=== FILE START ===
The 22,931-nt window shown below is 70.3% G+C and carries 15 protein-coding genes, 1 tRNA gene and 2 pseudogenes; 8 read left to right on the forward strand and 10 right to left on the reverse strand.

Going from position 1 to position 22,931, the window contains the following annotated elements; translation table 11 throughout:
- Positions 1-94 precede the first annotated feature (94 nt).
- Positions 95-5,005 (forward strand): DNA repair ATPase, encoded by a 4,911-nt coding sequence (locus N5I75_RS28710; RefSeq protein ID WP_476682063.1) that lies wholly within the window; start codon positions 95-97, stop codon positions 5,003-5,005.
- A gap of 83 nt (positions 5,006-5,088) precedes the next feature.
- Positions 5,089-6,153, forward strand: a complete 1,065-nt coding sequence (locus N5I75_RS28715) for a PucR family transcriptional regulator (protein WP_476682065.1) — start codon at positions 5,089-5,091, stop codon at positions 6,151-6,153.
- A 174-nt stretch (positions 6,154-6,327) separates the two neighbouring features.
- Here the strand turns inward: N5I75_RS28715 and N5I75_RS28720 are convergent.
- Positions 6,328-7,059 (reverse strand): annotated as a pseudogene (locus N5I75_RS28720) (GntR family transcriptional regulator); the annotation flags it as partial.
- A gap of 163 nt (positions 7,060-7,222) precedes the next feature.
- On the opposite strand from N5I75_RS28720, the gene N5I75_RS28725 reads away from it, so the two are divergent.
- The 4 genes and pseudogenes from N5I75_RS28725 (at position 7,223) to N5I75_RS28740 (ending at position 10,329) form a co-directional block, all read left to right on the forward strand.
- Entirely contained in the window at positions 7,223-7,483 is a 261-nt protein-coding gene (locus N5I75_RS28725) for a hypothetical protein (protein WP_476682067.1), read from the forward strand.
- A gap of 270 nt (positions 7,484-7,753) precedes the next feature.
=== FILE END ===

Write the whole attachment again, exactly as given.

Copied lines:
The 22,931-nt window shown below is 70.3% G+C and carries 15 protein-coding genes, 1 tRNA gene and 2 pseudogenes; 8 read left to right on the forward strand and 10 right to left on the reverse strand.

Going from position 1 to position 22,931, the window contains the following annotated elements; translation table 11 throughout:
- Positions 1-94 precede the first annotated feature (94 nt).
- Positions 95-5,005 (forward strand): DNA repair ATPase, encoded by a 4,911-nt coding sequence (locus N5I75_RS28710; RefSeq protein ID WP_476682063.1) that lies wholly within the window; start codon positions 95-97, stop codon positions 5,003-5,005.
- A gap of 83 nt (positions 5,006-5,088) precedes the next feature.
- Positions 5,089-6,153, forward strand: a complete 1,065-nt coding sequence (locus N5I75_RS28715) for a PucR family transcriptional regulator (protein WP_476682065.1) — start codon at positions 5,089-5,091, stop codon at positions 6,151-6,153.
- A 174-nt stretch (positions 6,154-6,327) separates the two neighbouring features.
- Here the strand turns inward: N5I75_RS28715 and N5I75_RS28720 are convergent.
- Positions 6,328-7,059 (reverse strand): annotated as a pseudogene (locus N5I75_RS28720) (GntR family transcriptional regulator); the annotation flags it as partial.
- A gap of 163 nt (positions 7,060-7,222) precedes the next feature.
- On the opposite strand from N5I75_RS28720, the gene N5I75_RS28725 reads away from it, so the two are divergent.
- The 4 genes and pseudogenes from N5I75_RS28725 (at position 7,223) to N5I75_RS28740 (ending at position 10,329) form a co-directional block, all read left to right on the forward strand.
- Entirely contained in the window at positions 7,223-7,483 is a 261-nt protein-coding gene (locus N5I75_RS28725) for a hypothetical protein (protein WP_476682067.1), read from the forward strand.
- A gap of 270 nt (positions 7,484-7,753) precedes the next feature.